FFA      
    Hemisphere × Group 8.83 1, 30 0.08 0.006 0.23 
    Hemisphere <1 1, 30 0.08 NS 0.032 
    Group <1 1, 30 0.09 NS 0.009 
FBA      
    Hemisphere × Group 6.41 1, 30 0.022 0.017 0.176 
    Hemisphere 1.458 1, 30 0.022 0.237 0.046 
    Group <1 1, 30 0.095 NS 0.001 
EBA      
    Hemisphere × Group 6.73 1, 30 0.070 0.015 0.183 
    Hemisphere 23.77 1, 30 0.070 <0.001 0.442 
    Group <1 1, 30 0.161 NS 0.003 
hMT      
    Hemisphere × Group <1 1, 29 0.039 NS 0.011 
    Hemisphere <1 1, 29 0.039 NS <0.001 
    Group 1.36 1, 29 0.258 0.253 0.045 

Note: We added this as an extra analysis next to taking sensitive voxels per participants per hemisphere (Table 2). That analysis could have been biased given that ROIs on both hemisphere were of unequal size. In the present analysis, ROIs were of equal size since we took all voxels from the a priori defined search regions. The pattern of results is the same as for the number of voxels (Table 1), showing Hemisphere × Group interactions in FFA, FBA, and EBA. Bold typeface indicates significance at the P < 0.05 level. Greenhouse–Geisser correction for violation of sphericity assumption was applied when appropriate, but original degrees of freedom (df) are reported. We report η2p as a measure of effect size. NS, not significant.

FBA

FBA showed a similar pattern of response in terms of number of activated voxels as FFA, with left-handers activating more voxels in the left hemisphere and right-handers activating more voxels in the right hemisphere (Figs 1B and 2B). The Hemisphere × Group interaction was not statistically significant however (F1,30 = 2.69, MSE = 498.9, P = 0.11; Table 1). Planned within-group comparisons showed no significant lateralization differences neither for right-handers (left vs. right: |t15| < 1) nor for left-handers (left vs. right: t15 = 1.61, P = 0.13).

This was similarly the case for the mean contrast values from these voxels (Hemisphere × Group: F1,30 = 2.49, MSE = 0.019, P = 0.13; right-handers, left vs. right: t15 = −1.97, P = 0.067; left-handers, left vs. right: |t15| < 1; Table 2). However, taking the mean of contrast values of the whole FBA search region did reveal a crossover interaction (F1,30 = 6.41, MSE = 0.022, P = 0.017; Table 3), which was driven by left-handers activating FBA more strongly in the left as compared with the right hemisphere (left-handers, left vs. right: t15 = 2.62, P = 0.019; right-handers, left vs. right: |t15| < 1).

EBA

A Hemisphere × Group interaction was found for the number of voxels in left and right EBA (F1,30 = 4.25, MSE = 757.28, P = 0.048; Table 1). The pattern of results was however different than for FFA: Both left- and right-handers showed more activated voxels in right as compared with left EBA, but this lateralization was less in left-handers (Figs 1C and 2C). Follow-up within-group comparisons showed a significant right-hemisphere lateralization in right-handers (left vs. right: t15 = −6.13, P < 0.001) and a trend to such an effect in left-handers (t15 = −1.81, P = 0.089).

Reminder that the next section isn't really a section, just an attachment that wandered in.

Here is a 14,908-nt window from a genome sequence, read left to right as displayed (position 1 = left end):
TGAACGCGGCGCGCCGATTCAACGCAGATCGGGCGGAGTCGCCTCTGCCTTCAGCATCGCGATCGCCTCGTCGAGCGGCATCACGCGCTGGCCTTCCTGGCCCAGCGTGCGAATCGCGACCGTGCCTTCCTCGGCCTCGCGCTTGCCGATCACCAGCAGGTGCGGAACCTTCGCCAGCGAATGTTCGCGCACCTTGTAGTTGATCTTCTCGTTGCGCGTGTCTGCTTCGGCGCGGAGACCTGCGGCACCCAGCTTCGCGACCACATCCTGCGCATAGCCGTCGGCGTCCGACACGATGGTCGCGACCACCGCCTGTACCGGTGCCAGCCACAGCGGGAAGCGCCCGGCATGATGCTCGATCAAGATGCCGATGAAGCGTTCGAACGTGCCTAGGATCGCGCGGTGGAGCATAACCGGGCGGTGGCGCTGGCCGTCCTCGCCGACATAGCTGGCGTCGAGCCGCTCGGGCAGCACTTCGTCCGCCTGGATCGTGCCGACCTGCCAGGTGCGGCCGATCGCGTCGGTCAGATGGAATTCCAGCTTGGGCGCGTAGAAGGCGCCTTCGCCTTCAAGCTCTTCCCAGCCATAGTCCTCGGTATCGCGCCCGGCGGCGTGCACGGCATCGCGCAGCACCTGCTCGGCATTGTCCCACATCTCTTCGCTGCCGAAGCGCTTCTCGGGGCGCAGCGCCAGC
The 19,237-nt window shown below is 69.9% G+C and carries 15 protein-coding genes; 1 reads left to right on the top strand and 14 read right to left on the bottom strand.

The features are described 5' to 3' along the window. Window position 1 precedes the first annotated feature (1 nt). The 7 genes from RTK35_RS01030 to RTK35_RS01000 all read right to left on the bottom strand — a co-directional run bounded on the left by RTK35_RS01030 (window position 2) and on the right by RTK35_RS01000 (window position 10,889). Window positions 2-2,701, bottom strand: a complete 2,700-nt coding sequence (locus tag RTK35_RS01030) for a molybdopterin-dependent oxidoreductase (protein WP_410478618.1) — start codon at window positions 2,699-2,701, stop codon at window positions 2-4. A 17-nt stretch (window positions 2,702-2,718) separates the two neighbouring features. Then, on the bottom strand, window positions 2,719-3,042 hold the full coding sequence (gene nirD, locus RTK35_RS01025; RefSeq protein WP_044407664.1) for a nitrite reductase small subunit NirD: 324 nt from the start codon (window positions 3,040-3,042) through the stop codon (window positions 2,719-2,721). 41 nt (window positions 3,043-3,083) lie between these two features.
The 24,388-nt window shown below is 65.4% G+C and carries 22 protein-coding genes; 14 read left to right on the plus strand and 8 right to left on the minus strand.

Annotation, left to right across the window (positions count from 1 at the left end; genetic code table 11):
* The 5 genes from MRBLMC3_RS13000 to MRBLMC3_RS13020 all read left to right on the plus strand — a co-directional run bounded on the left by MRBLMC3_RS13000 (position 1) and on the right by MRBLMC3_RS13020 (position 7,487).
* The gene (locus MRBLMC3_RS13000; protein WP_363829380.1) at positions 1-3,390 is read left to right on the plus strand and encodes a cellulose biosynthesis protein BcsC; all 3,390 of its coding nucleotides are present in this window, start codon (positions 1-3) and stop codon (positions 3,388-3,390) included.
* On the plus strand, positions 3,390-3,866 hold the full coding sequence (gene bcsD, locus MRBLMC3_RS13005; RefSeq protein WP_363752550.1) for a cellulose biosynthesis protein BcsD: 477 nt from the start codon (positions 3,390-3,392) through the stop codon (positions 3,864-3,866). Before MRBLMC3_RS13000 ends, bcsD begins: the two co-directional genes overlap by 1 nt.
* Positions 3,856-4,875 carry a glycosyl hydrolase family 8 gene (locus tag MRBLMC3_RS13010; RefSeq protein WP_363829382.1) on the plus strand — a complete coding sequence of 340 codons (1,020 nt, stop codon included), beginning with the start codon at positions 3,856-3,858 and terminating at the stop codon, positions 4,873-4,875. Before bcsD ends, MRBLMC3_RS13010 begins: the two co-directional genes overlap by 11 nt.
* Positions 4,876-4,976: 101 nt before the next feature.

A similar pattern of response was observed in the mean contrast values for the Body > Chairs contrast, both in the subject-specific ROIs (Table 2; Hemisphere × Group interaction: F1,30 = 4.94, MSE = 0.047, P = 0.034; right-handers, left vs. right: t15 = −4.26, P = 0.001; left-handers, left vs. right: t15 = −1.07, P = 0.30) as well as when taking all voxels from the EBA region (Table 3; Hemisphere × Group interaction: F1,30 = 6.73, MSE = 0.070, P = 0.015; right-handers, left vs. right: t15 = −5.25, P < 0.001; left-handers, left vs. right: t15 = −1.62, P = 0.13).

hMT

No differential lateralization was observed for the number of voxels in hMT (Figs 1D and 2D; Table 1; Hemisphere × Group interaction: F < 1), nor was there a main effect of Hemisphere or Group (Table 1; Hemisphere: F < 1; Group: F1,29 = 1.48, MSE = 1479.92, P = 0.23). Planned within-group comparisons revealed that in none of the groups more voxels were activated in either hemisphere (right-handers: |t15| < 1; left-handers: |t14| < 1). For the contrast values, there similarly was no interaction, neither in the subject-specific ROIs (F < 1; Table 2) nor when taking all voxels into account (F < 1; Table 3). Similarly, there were no within-group differences in the strength of activation in the left as compared with the right hMT (all |t| < 1).

Summary of Results

We found a Hemisphere × Group interaction both in terms of size (number of activated voxels) as well as in terms of activation strength (contrast values) for FFA and EBA. In FFA, right-handers activated more voxels in the right as compared with the left hemisphere, confirming previous work (Yovel et al. 2008). Left-handers showed no statistically reliable lateralization. There were more activated voxels and a stronger response in right as compared with left EBA in both groups, but the lateralization was only reliably present in right-handers. Finally, for FBA, we observed a significant Hemisphere × Group interaction for one of the measures we used (mean contrast values across whole search region), which was driven by left-handers activating left FBA more strongly than right FBA. No lateralization and no group differences in lateralization were observed in hMT.

Discussion